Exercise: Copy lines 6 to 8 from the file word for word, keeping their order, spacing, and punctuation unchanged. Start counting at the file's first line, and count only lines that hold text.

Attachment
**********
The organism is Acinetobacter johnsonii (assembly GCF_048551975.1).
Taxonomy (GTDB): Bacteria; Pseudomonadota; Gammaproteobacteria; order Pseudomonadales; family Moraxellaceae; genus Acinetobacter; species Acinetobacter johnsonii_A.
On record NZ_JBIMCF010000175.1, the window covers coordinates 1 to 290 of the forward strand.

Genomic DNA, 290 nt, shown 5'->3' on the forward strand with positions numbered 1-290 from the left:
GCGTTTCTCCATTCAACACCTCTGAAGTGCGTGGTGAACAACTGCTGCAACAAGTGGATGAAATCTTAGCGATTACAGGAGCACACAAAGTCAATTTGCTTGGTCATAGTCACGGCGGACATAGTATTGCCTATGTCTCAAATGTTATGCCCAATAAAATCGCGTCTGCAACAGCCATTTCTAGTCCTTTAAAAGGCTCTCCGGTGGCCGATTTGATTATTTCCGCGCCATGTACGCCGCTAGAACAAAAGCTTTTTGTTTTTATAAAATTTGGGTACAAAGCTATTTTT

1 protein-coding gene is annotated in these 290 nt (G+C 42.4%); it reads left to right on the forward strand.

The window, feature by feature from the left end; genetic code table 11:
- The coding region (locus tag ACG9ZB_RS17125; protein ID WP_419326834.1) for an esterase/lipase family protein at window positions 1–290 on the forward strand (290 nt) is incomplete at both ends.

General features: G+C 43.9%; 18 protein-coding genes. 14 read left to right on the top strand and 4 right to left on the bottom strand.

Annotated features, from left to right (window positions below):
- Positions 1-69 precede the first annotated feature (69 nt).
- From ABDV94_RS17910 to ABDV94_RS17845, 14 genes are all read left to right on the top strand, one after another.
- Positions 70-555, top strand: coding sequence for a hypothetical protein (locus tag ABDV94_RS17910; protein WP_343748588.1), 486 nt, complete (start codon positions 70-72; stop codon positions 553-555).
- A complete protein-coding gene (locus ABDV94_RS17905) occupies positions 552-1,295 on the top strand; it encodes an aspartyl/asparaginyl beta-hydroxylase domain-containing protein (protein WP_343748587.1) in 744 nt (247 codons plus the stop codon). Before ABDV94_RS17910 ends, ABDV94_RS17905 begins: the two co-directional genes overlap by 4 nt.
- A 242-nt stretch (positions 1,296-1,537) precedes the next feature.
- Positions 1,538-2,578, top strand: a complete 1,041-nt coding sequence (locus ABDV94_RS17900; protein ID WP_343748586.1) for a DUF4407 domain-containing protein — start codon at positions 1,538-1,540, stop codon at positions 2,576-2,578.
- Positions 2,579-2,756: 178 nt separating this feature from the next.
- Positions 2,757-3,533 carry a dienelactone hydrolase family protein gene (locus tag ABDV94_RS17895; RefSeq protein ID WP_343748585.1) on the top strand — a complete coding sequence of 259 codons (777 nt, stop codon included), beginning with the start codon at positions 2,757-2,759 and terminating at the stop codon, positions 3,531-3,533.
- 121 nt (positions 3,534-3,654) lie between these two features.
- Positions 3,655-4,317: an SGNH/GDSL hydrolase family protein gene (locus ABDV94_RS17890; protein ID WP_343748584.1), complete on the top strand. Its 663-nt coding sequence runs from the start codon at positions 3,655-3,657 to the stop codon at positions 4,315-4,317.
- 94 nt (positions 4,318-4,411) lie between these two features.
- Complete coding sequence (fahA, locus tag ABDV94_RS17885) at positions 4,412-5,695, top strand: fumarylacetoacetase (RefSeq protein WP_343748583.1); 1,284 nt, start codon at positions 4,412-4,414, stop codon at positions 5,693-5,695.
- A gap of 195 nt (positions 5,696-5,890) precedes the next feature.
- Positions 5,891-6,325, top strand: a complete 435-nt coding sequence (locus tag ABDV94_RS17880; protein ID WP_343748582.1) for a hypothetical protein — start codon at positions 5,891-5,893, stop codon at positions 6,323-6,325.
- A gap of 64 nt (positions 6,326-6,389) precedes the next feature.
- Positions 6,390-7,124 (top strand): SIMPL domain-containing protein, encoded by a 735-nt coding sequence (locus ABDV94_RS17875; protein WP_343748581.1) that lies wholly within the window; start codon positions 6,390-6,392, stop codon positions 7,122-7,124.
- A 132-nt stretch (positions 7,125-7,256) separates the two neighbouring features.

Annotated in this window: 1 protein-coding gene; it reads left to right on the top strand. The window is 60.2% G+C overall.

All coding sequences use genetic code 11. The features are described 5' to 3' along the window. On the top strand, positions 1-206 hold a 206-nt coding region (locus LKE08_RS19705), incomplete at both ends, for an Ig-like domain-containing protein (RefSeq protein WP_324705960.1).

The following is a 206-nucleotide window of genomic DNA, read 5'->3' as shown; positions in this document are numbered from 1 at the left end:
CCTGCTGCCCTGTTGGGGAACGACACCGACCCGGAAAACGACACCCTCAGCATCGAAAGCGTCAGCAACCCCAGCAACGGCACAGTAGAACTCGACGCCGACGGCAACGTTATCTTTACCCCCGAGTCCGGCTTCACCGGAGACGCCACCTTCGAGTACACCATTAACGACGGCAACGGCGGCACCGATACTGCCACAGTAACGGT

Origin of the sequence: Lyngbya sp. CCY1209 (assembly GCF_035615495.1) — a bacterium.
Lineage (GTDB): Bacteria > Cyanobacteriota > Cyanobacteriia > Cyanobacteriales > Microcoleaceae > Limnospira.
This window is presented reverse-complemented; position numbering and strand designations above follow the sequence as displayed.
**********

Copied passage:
1 protein-coding gene is annotated in these 290 nt (G+C 42.4%); it reads left to right on the forward strand.

The window, feature by feature from the left end; genetic code table 11:
- The coding region (locus tag ACG9ZB_RS17125; protein ID WP_419326834.1) for an esterase/lipase family protein at window positions 1–290 on the forward strand (290 nt) is incomplete at both ends.